This headline puts one in the mood for good news:
- Chic Pakistani clothing makes inroads in India (Globe and Mail)
The story is pretty much what you’d expect from the title — Indian fashionistas are going nuts for Pakistani designers. That’s a pretty awesome thing — besides the usual story of mutual gains from trade enriching both parties, the fact that these two countries are getting closer through trade lowers the heat on a fairly significant hot spot.
The reporting, however, leaves much to be desired.
A ferocious confrontation between India and its archrival, Pakistan, is under way – although not of the kind you perhaps expect.
This one pits a host of Pakistani fashion designers, armed with heaps of wafer-thin cotton and lace, against the grimly determined middle-class shoppers of the Indian capital.
Early signs are that while Pakistan has the moral victory, the Indian shoppers have succeeded in driving the designers back, behind chairs, tables and signboards to seek refuge from seething crowds demanding … outfits. Oh, and shoes.
That’s right: The metaphor upon which our reporter, one Stephanie Nolen, has seized for commerce between two nuclear powers is war. In commerce, both sides gain (one perhaps more than the other); in war, both sides lose (one perhaps more than the other). These two nations have actually fought real wars — you know, the kind where people are killed — on many occasions. One would think that such eager trade relations between citizens of both countries (this isn’t just a dreary summit where suited ministers shake hands and smile for the cameras) would merit a more optimistic metaphor.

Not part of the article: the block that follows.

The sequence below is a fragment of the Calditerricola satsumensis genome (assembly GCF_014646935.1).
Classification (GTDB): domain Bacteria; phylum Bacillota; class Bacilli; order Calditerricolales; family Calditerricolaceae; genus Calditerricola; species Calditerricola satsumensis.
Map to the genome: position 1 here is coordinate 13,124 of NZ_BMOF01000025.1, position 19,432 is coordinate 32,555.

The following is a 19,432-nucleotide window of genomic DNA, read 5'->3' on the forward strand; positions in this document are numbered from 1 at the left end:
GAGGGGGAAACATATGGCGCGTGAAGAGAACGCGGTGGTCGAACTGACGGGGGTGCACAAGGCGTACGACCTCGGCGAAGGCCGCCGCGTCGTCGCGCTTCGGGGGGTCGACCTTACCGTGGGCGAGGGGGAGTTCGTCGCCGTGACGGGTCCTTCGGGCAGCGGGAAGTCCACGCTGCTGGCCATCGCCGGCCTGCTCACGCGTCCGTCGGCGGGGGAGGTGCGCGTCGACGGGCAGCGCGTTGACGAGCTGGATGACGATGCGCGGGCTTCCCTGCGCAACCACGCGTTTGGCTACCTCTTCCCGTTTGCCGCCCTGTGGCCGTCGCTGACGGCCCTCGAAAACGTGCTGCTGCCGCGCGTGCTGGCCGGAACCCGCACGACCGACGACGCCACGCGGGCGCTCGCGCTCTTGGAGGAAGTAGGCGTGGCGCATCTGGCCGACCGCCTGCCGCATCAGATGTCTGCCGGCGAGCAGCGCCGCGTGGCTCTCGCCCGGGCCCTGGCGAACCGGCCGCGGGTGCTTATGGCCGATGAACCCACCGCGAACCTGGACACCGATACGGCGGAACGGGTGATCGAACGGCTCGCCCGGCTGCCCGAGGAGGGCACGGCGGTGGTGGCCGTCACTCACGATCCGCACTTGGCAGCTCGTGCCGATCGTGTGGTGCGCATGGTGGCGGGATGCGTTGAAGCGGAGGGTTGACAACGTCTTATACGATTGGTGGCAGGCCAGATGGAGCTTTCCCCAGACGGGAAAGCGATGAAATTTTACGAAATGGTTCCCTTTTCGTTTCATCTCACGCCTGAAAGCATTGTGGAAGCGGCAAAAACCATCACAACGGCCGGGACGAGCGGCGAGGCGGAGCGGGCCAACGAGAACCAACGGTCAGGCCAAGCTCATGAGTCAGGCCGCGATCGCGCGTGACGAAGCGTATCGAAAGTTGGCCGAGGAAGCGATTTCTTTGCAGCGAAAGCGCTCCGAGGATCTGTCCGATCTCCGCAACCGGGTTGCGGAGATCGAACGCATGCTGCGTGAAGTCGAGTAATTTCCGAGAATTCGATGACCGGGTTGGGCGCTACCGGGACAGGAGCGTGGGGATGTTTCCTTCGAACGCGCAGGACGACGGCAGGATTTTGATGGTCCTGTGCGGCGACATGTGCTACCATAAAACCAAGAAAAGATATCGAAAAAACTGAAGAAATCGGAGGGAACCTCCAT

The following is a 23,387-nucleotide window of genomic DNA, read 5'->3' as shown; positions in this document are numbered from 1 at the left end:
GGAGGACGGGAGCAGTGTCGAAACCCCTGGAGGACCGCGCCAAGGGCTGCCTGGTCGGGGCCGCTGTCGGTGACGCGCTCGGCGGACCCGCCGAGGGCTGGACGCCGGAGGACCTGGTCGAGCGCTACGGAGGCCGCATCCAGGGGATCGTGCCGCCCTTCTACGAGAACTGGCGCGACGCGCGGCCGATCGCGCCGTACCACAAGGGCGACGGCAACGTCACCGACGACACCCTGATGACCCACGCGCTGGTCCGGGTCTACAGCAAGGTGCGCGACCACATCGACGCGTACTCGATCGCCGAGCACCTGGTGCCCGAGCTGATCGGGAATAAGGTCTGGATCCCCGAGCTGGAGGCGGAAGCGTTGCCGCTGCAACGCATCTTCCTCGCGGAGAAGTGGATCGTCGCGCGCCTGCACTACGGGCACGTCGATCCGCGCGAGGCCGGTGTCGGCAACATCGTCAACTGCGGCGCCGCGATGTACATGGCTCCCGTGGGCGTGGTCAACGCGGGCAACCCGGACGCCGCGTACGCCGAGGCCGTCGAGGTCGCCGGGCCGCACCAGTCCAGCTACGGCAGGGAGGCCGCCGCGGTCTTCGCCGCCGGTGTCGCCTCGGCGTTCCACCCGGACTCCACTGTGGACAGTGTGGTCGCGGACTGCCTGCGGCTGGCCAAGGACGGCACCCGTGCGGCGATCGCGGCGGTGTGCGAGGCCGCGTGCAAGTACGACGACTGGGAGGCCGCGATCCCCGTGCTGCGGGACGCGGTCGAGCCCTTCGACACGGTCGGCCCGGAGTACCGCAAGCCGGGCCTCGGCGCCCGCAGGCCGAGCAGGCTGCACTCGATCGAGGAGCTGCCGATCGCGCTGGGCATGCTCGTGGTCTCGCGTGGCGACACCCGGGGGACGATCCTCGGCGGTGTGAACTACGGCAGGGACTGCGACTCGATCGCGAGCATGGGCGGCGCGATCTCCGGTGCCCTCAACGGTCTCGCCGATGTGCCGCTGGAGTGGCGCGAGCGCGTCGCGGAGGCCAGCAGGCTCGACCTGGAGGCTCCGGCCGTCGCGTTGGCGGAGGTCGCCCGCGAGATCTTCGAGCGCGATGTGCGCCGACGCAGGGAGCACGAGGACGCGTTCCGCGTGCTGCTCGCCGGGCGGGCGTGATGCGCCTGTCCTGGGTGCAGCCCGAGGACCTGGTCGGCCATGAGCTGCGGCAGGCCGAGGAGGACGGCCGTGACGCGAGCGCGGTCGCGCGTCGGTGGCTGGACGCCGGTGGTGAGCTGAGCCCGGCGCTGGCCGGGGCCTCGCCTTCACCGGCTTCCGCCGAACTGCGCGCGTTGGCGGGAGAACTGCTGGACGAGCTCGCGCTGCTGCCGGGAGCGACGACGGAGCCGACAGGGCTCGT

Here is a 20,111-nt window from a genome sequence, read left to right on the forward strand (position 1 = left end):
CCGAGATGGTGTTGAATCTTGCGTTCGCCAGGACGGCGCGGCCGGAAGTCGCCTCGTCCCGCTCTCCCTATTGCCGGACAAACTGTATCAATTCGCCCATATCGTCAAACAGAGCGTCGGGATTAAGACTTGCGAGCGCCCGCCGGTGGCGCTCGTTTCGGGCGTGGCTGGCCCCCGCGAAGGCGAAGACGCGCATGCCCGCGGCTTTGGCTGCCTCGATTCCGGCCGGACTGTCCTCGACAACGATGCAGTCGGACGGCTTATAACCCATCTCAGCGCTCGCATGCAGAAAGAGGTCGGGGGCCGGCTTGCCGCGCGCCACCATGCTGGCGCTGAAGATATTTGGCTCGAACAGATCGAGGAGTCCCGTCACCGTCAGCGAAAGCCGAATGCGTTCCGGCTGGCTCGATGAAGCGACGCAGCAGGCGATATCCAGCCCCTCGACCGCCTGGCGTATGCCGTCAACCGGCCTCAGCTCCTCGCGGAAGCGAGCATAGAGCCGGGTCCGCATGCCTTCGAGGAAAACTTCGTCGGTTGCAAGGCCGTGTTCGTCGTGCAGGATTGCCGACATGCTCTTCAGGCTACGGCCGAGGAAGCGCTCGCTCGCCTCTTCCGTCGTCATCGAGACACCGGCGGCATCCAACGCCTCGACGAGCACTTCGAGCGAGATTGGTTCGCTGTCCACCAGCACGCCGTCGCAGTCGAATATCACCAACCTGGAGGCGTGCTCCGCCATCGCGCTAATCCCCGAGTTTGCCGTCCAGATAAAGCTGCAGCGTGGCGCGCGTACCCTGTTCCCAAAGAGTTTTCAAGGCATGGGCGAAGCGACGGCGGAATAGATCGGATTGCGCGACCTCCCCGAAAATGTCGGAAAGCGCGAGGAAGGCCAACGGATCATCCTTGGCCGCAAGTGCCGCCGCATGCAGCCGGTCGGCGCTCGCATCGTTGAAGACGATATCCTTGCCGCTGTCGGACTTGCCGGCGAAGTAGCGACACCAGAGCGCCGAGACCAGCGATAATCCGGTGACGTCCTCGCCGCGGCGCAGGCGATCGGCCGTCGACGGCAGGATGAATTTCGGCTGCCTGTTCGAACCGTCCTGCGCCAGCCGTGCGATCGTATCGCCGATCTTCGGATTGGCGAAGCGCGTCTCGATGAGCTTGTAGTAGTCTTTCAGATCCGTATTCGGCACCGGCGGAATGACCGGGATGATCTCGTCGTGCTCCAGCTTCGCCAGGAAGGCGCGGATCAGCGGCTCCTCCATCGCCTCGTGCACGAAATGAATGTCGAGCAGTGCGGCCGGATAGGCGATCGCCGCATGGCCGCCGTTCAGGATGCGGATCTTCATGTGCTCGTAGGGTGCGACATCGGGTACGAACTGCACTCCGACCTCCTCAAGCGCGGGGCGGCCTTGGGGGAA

But hey, we’re talking about a journalist here. War is optimistic — a chance to pose for the cameras in a Kevlar helmet and flak jacket and really add some marketable experience to the old résumé. All the better if you can invoke war-reporter tropes and not actually have to worry about getting shot, bombed, mortared, incinerated, or otherwise deadified.
“Sure, fine, I suppose it’s newsworthy that two nuclear-armed belligerents who’re squabbling over ownership of a border province and have a history of religiously-motivated warfare are enthusiastically trading with each other and seeing each other as humans with real wants and desires and things of value to offer rather than as The Hated Enemy… but how can we make this story more about me?”
There was an air of barely controlled frenzy in the hall on Friday as shoppers and curious onlookers poured through the doors. The crowds were seven people deep around the more popular stands, and there was a heaving throng trying to get into something called the Designers’ Lounge. Your correspondent is unable to tell you what goes on there; the skills acquired in a dozen war zones could not get her through the door.